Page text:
For hospitality companies in London, and in some of the UK’s other major conurbations, the potential for future prosperity remains very much in the balance because of, arguably, the most seismic long-term impact of covid-19 – the changing role of the workplace and the acceptance of working from home (WFH). The WFH phenomenon and its full impact on foodservice companies in major cities is yet to be played out in any meaningful way.
Not until well into September, and the end of the school holidays, will we see a true picture emerge of how companies are dealing with this incredibly sensitive situation. To date, some organisations, including Goldman Sachs and JP Morgan, have mandated a full return to the office. This is a tough one to commit to and Goldman has, rather cleverly, partly defended its decision on the basis that it can better care for the well-being of its younger employees if it can look them in the eye and identity when they are mentally and physically exhausted. Others, including tech firms like Twitter, have rather bravely suggested nobody has to return to the office again if they choose not to.
The easiest option for companies is to go for the hybrid model. Needless to say the majority (63%, according to Robert Walters) have indicated this is their preferred route in the future. It might be easy to say they are going hybrid but I’m guessing it’s going to be incredibly tough to implement. I don’t feel it’s an understatement to say it is a potential can of worms and the ramifications of operating some sort of laissez-faire system will be seriously problematic for many businesses.
The model most widely discussed is one where visits to the office are focused around meetings and where the so-called water cooler moments can be maximised. But with a newly disparate workforce, the co-ordination of this is likely to be challenging to deliver. I’ve already heard of people not being able to make it to the office because it is their day at home supervising the new puppy or they’ve slipped it into the conversation with their bosses that during lockdown they moved to Somerset.
There is also the potential issue of promotions being given to employees who are predominantly in the office and, therefore, more visible to management. This represents an opportunity for legal claims by any WFH candidate aggrieved at being overlooked for a role. Such an eventuality has already been recognised in the US, where some firms are considering banning employees from entering the office on their WFH days. This all sounds rather messy to me.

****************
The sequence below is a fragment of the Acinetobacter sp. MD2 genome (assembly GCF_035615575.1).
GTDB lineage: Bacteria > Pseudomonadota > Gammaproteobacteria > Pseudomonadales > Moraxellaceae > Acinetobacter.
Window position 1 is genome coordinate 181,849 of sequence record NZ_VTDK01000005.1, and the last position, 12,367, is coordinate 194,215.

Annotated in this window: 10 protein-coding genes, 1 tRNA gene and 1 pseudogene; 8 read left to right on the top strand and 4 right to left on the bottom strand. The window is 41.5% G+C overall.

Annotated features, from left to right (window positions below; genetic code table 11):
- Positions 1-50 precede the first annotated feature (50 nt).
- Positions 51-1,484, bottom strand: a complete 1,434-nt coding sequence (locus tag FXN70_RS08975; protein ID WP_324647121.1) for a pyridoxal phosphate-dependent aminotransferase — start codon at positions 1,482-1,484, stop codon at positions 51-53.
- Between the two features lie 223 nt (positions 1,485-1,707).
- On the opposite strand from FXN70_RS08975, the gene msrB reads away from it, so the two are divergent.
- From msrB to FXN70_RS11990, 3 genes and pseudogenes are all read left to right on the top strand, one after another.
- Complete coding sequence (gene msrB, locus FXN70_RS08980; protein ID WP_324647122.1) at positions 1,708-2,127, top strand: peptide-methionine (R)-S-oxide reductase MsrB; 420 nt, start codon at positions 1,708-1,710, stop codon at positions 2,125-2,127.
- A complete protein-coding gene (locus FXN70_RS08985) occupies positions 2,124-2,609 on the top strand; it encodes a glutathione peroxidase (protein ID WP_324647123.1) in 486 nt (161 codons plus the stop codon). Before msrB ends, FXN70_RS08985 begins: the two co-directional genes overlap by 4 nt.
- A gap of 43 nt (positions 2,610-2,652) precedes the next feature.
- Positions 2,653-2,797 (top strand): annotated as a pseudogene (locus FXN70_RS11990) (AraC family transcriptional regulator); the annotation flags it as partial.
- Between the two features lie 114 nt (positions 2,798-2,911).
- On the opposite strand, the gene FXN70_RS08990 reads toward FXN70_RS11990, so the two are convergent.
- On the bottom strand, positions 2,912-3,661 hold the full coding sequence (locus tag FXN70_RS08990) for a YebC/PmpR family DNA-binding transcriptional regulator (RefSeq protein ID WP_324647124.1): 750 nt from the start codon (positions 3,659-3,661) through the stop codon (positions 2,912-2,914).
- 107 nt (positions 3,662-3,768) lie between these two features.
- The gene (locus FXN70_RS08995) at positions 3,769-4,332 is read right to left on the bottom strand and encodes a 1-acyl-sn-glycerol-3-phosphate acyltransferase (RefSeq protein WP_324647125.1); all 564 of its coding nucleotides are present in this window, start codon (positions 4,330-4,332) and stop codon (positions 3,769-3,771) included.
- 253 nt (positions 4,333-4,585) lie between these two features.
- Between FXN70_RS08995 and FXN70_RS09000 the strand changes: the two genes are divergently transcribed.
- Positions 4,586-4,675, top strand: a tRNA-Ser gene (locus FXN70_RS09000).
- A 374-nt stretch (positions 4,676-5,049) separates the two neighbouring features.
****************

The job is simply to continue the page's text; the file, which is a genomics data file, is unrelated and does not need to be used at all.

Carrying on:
The easiest option to date for companies has been to simply say nothing about their workplace plans. According to the Institute of Workplace and Facilities Management, as many as 40% of employees are yet to hear from their employers about the future way of working. This is no doubt because it’s such a tough challenge.
Most interestingly, the research found 31% of respondents felt their employer was forcing them back to the office. Nobody is going to suggest force is the correct way to go about things but growing evidence during this ongoing WFH debate does point to the fact that, through the inevitable demands and requirements of both employers and employees, there will be a more than meaningful return to the office. Recent murmurings from government also suggest they prefer a broader return. With this, of course, come the positive knock-on effects to the foodservice industry that supports the traditional office-heavy environments in major cities and towns.
One of the most positive elements revealed so far is that the grouping most keen to return to the office is the cohort that is most valuable to the hospitality industry – youngsters with more disposable income than family responsibility and mortgages. As many as 75% of workers in the 18 to 26-year-old grouping stated the workplace is their number one source of meaning and social connection, and 50% would likely leave their employer within 12 months if a workplace culture does not return, according to Robert Walters.
We’re clearly still some way off having decent visibility of the post-covid-19 workplace scenario in our cities but I reckon some comfort should be taken from the way that things are slowly beginning to play out in the media and government. It suggests the doomsday scenario for office life (and the supporting hospitality businesses) that has been predicted in some quarters, will be some way off the mark.
This piece was originally published on Propel Info where Glynn Davis writes a regular Friday opinion piece. Retail Insider would like to thank Propel for allowing the reproduction of this column.